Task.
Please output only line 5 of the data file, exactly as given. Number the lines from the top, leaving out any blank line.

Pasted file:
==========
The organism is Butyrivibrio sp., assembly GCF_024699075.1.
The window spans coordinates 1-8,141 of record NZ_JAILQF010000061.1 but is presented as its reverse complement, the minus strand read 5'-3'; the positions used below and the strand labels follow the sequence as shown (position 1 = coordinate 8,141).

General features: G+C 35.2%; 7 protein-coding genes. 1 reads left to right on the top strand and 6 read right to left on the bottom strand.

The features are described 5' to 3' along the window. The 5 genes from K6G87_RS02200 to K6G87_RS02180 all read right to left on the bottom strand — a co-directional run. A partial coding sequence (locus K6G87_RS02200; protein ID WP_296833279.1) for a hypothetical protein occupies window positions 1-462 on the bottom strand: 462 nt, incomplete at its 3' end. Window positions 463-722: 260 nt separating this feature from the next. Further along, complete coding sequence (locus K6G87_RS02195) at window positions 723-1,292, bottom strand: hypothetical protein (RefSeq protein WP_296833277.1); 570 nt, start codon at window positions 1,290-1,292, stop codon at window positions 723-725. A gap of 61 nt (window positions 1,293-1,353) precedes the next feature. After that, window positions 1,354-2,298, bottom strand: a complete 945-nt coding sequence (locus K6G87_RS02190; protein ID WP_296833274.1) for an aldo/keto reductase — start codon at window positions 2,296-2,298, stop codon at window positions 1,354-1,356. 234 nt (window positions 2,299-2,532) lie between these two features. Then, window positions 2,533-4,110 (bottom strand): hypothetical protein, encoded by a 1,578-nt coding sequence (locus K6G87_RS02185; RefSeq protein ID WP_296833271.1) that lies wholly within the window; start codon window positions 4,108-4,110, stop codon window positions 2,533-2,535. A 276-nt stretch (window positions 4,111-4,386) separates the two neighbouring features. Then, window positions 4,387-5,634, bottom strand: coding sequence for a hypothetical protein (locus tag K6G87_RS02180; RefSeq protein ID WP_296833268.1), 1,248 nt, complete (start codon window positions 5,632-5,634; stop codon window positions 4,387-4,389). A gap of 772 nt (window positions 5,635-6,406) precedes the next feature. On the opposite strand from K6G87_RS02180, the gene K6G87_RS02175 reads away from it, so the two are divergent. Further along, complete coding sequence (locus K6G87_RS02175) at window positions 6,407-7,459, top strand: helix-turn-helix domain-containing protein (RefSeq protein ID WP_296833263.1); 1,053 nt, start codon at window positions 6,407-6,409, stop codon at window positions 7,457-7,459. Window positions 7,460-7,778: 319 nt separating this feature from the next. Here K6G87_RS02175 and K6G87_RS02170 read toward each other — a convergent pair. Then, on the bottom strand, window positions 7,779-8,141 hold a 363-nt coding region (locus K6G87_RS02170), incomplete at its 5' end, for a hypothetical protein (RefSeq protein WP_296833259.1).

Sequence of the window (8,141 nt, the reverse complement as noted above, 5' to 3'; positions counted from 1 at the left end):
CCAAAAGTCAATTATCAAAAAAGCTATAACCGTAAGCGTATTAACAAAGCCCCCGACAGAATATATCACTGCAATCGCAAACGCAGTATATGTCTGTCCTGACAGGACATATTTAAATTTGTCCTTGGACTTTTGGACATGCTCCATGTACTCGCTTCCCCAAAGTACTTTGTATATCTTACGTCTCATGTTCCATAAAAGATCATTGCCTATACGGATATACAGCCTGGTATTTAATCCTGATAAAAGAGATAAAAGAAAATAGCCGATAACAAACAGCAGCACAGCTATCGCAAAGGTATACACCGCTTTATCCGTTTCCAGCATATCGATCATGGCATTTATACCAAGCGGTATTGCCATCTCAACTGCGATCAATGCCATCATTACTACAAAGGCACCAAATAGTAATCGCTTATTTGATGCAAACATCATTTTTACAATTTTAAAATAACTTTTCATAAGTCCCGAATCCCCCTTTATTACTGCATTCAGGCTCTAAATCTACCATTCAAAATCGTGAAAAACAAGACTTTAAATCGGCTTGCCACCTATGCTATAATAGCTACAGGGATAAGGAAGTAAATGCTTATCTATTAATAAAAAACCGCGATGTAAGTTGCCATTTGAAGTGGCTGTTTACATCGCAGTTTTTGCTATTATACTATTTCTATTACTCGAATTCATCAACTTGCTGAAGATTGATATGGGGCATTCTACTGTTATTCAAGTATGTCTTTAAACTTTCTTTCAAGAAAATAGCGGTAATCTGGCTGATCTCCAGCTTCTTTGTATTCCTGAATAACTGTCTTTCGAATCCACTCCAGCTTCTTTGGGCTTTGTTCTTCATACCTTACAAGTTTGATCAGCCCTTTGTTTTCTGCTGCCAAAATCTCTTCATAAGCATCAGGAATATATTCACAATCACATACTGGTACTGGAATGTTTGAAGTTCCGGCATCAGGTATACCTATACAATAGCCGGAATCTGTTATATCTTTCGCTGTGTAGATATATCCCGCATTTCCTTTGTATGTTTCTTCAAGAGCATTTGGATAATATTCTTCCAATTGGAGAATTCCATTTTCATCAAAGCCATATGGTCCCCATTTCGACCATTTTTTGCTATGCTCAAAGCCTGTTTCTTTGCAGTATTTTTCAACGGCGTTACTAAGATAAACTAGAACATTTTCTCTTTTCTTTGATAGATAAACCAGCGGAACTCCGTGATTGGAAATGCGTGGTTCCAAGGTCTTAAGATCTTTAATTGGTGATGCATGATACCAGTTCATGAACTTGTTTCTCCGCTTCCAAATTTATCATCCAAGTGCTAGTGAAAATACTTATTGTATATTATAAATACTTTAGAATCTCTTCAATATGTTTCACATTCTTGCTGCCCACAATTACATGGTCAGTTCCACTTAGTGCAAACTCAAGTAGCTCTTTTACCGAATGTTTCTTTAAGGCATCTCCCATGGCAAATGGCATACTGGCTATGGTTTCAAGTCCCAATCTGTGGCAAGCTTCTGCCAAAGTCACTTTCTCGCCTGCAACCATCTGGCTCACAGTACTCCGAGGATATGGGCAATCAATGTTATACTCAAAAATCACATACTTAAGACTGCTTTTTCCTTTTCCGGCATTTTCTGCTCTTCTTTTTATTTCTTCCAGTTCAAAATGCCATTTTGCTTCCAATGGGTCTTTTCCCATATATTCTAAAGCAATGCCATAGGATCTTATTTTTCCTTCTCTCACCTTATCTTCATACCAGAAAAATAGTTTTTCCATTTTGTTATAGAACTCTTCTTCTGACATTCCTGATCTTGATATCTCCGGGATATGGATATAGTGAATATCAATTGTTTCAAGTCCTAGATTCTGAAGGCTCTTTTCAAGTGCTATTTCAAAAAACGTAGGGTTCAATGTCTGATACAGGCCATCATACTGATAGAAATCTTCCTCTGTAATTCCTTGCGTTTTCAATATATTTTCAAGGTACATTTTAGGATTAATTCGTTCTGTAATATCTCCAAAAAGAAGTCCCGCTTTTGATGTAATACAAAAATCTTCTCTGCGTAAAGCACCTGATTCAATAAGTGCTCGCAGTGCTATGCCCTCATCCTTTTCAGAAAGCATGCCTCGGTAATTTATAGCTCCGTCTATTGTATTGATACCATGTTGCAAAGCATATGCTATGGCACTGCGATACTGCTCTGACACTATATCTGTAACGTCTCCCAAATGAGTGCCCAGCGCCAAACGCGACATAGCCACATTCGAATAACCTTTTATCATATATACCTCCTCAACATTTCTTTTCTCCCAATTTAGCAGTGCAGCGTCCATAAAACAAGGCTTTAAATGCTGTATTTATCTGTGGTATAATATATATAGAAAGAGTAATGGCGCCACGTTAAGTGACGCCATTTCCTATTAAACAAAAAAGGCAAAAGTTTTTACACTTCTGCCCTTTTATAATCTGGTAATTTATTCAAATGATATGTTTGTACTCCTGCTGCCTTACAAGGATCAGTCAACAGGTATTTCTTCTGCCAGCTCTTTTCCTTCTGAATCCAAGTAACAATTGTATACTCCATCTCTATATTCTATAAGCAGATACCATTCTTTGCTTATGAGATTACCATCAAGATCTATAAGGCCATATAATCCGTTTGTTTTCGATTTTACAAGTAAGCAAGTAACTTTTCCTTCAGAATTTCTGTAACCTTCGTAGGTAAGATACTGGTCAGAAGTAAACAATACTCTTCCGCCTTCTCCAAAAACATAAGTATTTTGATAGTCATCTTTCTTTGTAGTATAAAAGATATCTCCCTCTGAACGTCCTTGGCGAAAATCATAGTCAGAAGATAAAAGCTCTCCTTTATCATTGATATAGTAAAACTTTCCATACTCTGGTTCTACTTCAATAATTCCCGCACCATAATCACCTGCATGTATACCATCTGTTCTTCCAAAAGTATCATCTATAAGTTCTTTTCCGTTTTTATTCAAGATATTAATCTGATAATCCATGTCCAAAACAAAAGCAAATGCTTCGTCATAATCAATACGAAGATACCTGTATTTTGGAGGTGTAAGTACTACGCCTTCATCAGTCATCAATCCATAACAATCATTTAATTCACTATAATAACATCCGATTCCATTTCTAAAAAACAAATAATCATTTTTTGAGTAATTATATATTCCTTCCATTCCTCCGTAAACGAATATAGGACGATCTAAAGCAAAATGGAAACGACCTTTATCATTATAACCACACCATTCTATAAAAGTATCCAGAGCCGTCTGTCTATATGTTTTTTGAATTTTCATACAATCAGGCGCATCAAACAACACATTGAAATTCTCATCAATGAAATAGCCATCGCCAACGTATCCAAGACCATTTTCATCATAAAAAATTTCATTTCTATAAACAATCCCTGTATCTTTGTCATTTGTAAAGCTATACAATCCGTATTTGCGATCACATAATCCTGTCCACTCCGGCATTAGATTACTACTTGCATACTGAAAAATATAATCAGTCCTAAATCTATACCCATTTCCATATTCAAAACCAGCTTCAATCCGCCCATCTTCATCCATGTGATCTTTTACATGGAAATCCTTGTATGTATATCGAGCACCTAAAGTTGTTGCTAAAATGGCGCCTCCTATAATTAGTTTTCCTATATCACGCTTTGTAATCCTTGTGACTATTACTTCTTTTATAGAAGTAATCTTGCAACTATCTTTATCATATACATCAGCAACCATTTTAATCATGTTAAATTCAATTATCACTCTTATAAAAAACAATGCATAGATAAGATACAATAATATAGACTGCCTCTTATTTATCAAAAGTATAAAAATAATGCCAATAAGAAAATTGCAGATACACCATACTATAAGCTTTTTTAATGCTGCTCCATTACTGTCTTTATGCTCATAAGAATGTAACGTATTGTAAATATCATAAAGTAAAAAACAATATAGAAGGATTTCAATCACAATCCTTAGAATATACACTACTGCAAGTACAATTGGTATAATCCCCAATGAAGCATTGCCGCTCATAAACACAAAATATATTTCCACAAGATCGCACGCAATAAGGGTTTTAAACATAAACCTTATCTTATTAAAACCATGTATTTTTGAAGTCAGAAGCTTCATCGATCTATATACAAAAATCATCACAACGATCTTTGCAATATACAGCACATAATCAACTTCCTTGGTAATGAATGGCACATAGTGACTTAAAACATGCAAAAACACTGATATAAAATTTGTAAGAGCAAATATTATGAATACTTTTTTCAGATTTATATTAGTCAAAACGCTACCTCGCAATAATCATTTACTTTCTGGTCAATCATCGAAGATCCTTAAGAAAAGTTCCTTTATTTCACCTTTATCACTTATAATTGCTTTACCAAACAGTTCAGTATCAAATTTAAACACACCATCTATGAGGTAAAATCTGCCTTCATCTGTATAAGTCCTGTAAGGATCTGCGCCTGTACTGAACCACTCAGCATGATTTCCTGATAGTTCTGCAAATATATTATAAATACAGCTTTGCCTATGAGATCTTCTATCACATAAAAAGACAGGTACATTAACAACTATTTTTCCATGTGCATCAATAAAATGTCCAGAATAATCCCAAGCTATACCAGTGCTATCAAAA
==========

Sequence of the window (8,141 nt, the reverse complement as noted above, 5' to 3'; positions counted from 1 at the left end):